Thursday, July 13, 2006

Richardson Hall rental fees may rise

Richardson Hall rental fees may rise
Del Mar official's proposition could affect ballet shows
By adriana garza Caller-TimesJuly 10, 2006
When Richardson Performance Hall re-opens its doors this fall, its glass entrance and newly upholstered seating may not be the only things different.
Another change may affect the busloads of school children who visit the Del Mar College East Campus every winter for Corpus Christi Concert Ballet performances.

A proposition from Joe Alaniz, the college's vice president for business and finance, would change the way the college manages the Richardson Performance Hall. Included in the proposition are increases to rental fees for the facility.
The proposed fee structure divides renters into three categories: nonprofit, for-profit and Del Mar College.
For-profit groups will pay $1,800 for use of the hall, while non-profit groups will pay $1,500. Del Mar College groups may use the facility for free. The recently constructed Performing Arts Center on the Texas A&M University-Corpus Christi campus charges between $1,500 and $3,000 in rental fees.
While there had been a set fee structure in place for using Richardson, some nonprofit groups previously would bargain for cheaper rates, Alaniz said. Fees have ranged from $475 to $1,283.
The inconsistency with which the fees were applied often created hostile relationships between groups using the facility and the college.
"We'll have more consistent rules, and people will know what it costs to rent out Richardson instead of asking for deals," Alaniz said. The practice of maintaining flexible rental costs isn't a sound business practice, he said.
Officials said that in the past, community groups would attempt to secure a co-sponsorship with the college to rent Richardson Performance Hall at a discounted rate. The new fee structure, if approved by the college's Board of Regents, would provide flat rates for each category.
"We want to make sure we have a process where everyone is treated the same," Alaniz said.
Del Mar College and the Del Mar College Foundation have long been sponsors of the Corpus Christi Concert Ballet. The sponsorship allowed the organization to use the facility for free for matinee performances the organization would put on for young students from the Coastal Bend.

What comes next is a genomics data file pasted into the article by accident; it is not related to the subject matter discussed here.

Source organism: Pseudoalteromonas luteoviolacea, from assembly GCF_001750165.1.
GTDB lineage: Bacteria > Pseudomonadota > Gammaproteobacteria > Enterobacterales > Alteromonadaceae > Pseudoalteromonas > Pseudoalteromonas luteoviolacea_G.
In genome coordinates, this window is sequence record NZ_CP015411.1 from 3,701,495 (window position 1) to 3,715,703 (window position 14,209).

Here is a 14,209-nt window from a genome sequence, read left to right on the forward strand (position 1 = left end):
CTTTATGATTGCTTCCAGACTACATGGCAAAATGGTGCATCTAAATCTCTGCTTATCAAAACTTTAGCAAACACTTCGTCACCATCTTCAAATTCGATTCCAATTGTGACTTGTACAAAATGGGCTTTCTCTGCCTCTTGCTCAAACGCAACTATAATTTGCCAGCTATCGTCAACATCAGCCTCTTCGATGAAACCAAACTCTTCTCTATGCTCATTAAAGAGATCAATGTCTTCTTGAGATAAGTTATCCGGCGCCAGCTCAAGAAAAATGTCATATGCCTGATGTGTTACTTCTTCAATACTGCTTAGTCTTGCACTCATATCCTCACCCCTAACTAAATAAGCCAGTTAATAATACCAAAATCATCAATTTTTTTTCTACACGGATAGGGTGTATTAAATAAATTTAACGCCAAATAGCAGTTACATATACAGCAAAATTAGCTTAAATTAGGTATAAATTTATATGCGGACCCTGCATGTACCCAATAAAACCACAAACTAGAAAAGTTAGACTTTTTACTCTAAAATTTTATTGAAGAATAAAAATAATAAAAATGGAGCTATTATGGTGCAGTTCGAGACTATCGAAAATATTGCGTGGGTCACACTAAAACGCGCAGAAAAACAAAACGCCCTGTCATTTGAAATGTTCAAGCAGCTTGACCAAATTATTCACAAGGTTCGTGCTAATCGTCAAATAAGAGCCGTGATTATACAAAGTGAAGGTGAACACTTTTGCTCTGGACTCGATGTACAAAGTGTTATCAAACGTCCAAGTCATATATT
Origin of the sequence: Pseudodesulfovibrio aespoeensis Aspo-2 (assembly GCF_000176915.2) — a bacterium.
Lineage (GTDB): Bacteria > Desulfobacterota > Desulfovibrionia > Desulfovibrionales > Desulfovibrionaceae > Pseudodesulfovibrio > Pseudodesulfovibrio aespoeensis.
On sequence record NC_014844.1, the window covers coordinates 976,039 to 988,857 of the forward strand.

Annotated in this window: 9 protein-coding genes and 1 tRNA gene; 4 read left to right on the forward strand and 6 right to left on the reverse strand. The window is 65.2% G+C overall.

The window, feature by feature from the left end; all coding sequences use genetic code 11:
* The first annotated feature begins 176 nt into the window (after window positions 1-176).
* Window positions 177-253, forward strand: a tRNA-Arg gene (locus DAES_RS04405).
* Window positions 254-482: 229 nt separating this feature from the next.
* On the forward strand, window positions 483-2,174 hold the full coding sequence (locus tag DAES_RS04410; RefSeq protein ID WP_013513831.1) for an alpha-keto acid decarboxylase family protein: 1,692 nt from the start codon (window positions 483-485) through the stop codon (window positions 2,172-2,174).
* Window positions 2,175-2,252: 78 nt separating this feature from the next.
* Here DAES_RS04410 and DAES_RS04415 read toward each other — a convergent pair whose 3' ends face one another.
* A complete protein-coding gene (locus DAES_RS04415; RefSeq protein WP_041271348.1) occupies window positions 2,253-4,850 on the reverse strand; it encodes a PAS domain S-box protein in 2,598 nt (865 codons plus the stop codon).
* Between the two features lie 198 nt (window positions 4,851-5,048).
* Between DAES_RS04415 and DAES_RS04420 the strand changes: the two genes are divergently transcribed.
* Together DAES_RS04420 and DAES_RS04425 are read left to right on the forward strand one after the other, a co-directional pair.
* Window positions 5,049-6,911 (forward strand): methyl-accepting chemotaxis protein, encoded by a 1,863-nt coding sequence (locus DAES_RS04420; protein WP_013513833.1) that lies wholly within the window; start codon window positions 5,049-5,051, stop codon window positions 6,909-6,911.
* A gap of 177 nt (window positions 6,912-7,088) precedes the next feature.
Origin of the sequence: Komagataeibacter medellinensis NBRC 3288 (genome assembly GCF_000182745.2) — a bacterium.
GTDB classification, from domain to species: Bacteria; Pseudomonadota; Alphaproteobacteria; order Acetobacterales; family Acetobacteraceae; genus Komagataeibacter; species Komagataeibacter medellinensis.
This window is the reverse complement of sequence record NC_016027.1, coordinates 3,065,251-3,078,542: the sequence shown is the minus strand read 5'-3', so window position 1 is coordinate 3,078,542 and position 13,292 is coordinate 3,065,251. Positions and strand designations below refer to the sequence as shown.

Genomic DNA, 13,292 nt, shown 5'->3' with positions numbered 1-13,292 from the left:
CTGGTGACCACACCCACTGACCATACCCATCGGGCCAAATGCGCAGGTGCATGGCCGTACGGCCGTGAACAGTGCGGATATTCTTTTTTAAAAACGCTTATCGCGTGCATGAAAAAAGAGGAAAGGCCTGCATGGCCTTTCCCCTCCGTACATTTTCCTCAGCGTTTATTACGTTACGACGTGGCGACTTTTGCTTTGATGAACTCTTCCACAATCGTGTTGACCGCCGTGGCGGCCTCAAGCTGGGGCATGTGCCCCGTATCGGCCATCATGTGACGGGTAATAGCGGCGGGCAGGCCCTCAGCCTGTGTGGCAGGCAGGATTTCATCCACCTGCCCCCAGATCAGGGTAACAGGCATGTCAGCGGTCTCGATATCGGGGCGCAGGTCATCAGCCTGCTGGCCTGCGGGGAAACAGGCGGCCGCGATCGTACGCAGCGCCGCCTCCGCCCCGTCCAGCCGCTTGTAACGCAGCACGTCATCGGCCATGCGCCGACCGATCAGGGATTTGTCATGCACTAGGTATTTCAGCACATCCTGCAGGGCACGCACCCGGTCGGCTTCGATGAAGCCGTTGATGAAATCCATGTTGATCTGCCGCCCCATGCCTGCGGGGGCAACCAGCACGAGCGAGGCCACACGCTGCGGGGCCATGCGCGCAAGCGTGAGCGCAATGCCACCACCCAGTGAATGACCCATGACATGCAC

Evon Kelly, a member of the Concert Ballet's board of directors, said the change would place a strain on the organizations' relationship with the college - a relationship that has brought thousands of students to the college for ballet matinees.
"Either we will not be able to use Richardson or we will have to charge more," Kelly said, adding the Concert Ballet tries to keep costs as low as possible so it can promote culture through art.
Students from area school districts have been bused to the campus every winter for the Corpus Christi Concert Ballet's performance of "The Nutcracker" and in the spring for another performance.
During the early years of the performances, children attended the event for free. In recent years, students were charged $1 to $2 for admission into the performances to help the group recover some of the expenses incurred.
"That's the only time a lot of kids will ever come that close to exposure to the arts," she said.
If regents approve the recommendation to designate the performance hall as a revenue center, Kelly said the ballet's board of directors must consider its use of Richardson.
"I'd like to keep our relationship with Del Mar College," Kelly said. "It's been an important relationship for the community."
The Corpus Christi Concert Ballet isn't the only group the proposed change would affect. Mary Mayhew serves on the board of the Corpus Christi International Competition for Piano and Strings, a competition that has been held at Richardson Performance Hall for nearly two decades.
She said the increase in rental fees will be an added burden on the organizers of the annual winter competition, but the facility holds a special place in the former Del Mar College professor's memories.
Mayhew began teaching cello at the college around the time the performance hall was being built in 1950.